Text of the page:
I've got some habits
That I can't explain
~ Bob Dylan, ‘Why Try To Change Me Now?’
On 13 October, the day the Nobel Prize was conferred on Bob Dylan he gave a concert at Las Vegas. He did not mention the Prize or his feelings about receiving it on that occasion. During another concert in Coachella the next day, he yet again kept silent about it. Dylan’s official website removed mention of the prize after putting up the sentence, “winner of the Nobel prize in literature” on the page for The Lyrics: 1961-2012.
The world was informed that Dylan did not respond to repeated phone calls from the Swedish Academy, which made a prominent member call him “impolite and arrogant” on public television. All this has intensified speculations whether Dylan is going to repeat Jean-Paul Sartre’s gesture in 1964 and reject the Nobel honour. Are there grounds for Dylan to repeat Sartre?
Sartre had spelt out his reservations about receiving the prize in a famous statement made to the Swedish Press, where he regretted that his rejection “has become something of a scandal”. He wasn’t aware, he said, that the award is given without “consulting the opinion of the recipient.”
Sartre’s central argument for the rejection was his political belief that a writer must refuse to be “transformed into an institution, even if this occurs under the most honorable circumstances”. He justified his rejection by explaining his consistency: He had earlier refused the Legion of Honor, never sought to become part of the Collège de France, and maintained he would not accept the Lenin Prize despite his ideological predilections. But Sartre turned back on his own principle regarding Pasternak, calling his nomination for the Nobel “regrettable” for he was “banned in its own country.” It is Sartre’s hypocritical logic that is regrettable, siding with the censorship of the Soviet establishment instead of Pasternak’s anti-institutional writing.
The literary world got fiercely divided on the news of Dylan getting the Nobel. Margaret Atwood said on BBC News, she finds a “strategically placed”, broad political message behind awarding Dylan the prize this year, with the US elections coming up and the Academy selecting a “counter cultural figure from the 60s”. Salman Rushdie and Joyce Carol Oates are the other serious literary figures to have welcomed the award.
It sounds unlikely that the lukewarm response from the literary world could have hurt Dylan. Meanwhile, there are clues on offer. Dylan ended the Las Vegas concert with his version of Frank Sinatra’s famous song, ‘Why Try To Change Me Now?’ The lyrics appear teasingly resonant for the occasion: “So let people wonder / Let 'em laugh / Let 'em frown / You know I'll love you / Till the moon's upside down.” Is that Dylan singing to his fans, his fellow Rastafarians, as much as to the wider world? That he will remain the distant mystic, the contrarian Prophet, the devil-may-care troubadour? Then there is surely a whimsical method behind his silence that has already caused something of a scandal.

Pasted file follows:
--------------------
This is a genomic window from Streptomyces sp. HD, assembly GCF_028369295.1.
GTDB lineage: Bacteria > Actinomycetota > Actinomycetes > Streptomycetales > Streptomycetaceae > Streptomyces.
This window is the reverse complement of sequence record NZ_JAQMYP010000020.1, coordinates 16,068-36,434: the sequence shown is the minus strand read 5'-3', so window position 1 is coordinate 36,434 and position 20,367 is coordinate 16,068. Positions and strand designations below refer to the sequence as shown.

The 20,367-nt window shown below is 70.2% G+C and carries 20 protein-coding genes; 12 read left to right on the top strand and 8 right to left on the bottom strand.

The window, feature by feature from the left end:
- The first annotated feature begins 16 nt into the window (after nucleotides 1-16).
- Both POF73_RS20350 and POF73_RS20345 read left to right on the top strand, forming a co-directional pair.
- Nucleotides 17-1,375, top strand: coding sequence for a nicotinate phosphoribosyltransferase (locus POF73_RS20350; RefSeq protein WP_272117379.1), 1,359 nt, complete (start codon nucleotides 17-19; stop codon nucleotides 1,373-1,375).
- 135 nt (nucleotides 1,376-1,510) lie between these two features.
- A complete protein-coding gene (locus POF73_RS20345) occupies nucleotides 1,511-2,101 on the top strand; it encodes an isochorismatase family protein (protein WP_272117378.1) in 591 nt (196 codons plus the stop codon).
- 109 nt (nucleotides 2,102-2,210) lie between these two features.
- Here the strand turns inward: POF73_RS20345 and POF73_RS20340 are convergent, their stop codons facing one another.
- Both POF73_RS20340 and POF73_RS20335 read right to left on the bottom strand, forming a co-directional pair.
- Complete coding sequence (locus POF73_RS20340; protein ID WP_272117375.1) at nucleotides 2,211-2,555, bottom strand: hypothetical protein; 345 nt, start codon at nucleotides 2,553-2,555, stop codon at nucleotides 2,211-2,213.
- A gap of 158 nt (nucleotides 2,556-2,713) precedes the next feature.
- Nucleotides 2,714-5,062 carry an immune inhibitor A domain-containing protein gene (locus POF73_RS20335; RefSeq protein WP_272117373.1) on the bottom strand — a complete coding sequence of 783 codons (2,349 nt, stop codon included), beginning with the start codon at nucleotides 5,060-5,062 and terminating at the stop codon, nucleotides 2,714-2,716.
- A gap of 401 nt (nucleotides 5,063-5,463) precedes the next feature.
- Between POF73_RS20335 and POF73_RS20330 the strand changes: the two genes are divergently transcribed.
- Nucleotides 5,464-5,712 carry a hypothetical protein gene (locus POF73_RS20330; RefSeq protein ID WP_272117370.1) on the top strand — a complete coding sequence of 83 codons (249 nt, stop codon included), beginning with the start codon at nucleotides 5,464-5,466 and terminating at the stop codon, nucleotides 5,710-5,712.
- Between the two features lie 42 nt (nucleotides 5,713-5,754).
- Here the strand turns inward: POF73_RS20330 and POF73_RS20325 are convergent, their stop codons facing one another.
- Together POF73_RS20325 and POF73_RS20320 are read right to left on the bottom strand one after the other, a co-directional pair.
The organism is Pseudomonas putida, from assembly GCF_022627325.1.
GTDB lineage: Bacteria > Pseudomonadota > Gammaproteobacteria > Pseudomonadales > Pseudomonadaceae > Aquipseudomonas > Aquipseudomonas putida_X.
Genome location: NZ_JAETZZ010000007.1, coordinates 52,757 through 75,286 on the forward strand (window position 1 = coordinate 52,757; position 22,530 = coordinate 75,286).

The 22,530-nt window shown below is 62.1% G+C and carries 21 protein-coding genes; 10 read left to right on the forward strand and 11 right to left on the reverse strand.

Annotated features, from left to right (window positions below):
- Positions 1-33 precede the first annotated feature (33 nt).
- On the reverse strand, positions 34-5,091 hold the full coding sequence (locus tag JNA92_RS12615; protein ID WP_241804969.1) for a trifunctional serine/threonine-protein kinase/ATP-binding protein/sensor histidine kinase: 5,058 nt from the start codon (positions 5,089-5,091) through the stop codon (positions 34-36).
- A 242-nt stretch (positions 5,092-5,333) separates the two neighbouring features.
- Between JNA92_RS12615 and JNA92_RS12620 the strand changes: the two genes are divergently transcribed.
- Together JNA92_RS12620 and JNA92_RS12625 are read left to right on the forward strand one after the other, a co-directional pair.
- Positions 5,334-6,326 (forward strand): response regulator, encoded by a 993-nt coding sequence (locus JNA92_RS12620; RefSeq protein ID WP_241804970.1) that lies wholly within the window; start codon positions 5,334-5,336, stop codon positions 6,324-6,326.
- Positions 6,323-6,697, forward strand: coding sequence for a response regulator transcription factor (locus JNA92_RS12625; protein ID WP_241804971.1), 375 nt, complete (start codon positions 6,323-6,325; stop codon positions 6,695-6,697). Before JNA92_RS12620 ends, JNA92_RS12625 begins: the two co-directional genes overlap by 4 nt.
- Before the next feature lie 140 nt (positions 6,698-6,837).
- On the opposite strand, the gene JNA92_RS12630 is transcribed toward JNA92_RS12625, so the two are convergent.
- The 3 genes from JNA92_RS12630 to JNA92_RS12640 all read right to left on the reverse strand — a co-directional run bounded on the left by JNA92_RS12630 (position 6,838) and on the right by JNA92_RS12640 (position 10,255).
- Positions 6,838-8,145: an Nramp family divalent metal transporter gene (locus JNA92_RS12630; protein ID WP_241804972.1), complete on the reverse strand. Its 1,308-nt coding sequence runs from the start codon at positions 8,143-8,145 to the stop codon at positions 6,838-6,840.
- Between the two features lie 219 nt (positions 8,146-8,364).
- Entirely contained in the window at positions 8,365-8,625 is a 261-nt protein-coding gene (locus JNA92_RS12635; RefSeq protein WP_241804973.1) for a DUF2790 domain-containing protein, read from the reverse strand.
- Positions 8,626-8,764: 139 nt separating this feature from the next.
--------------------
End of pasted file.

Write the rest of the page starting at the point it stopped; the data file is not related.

Perhaps the most Sartrean characteristic in Dylan is his ability to contradict himself. Sartre often acknowledged his contradictions regarding the status of the ‘other’ and god, in his existential philosophy.
Sartre also took contradictory political stands vis-à-vis the communist regimes of his time. Dylan gave contradictory remarks in his interviews on whether he considered himself a poet or not. To Nora Ephron and Susan Edmiston, Dylan said, “I don't call myself a poet because I don't like the word. I'm a trapeze artist.”
In the interview to Rolling Stone, when asked if he was “a poet, a singer, a rock & roll star”, Dylan replied, “All of those. I see myself as it all… poet, singer, songwriter... all of it. I'll be it all. I feel "confined" when I have to choose one or the other.”
The Dylan mystique is helped by the poet musician’s refusal to attach a customary label to his creative identity and his unwillingness to grade his artistic skills.
Sara Danius, the permanent secretary of the Swedish Academy, has underscored, Dylan will remain the recipient of the 2016 Nobel Prize for Literature whether or not he delivers the Nobel lecture at the ceremony he has been invited to, whether or not he accepts the prize. The songwriter and singer will be forever tied to that acclaim as much as Sartre. By not accepting it however, Dylan will intensify debates that will no longer narrow their scope on whether he deserves the award or not. That would be the most poetic twist Dylan can offer to the tale of a world divided in its opinion regarding his literary status.
(Manash Firaq Bhattacharjee is a poet, writer and political science scholar from JNU. He has most recently contributed to Words Matter: Writings Against Silence, edited by K. Satchidanandan (Penguin, 2016).He is currently Adjunct Professor in the School of Culture and Creative Expressions at Ambedkar University, New Delhi)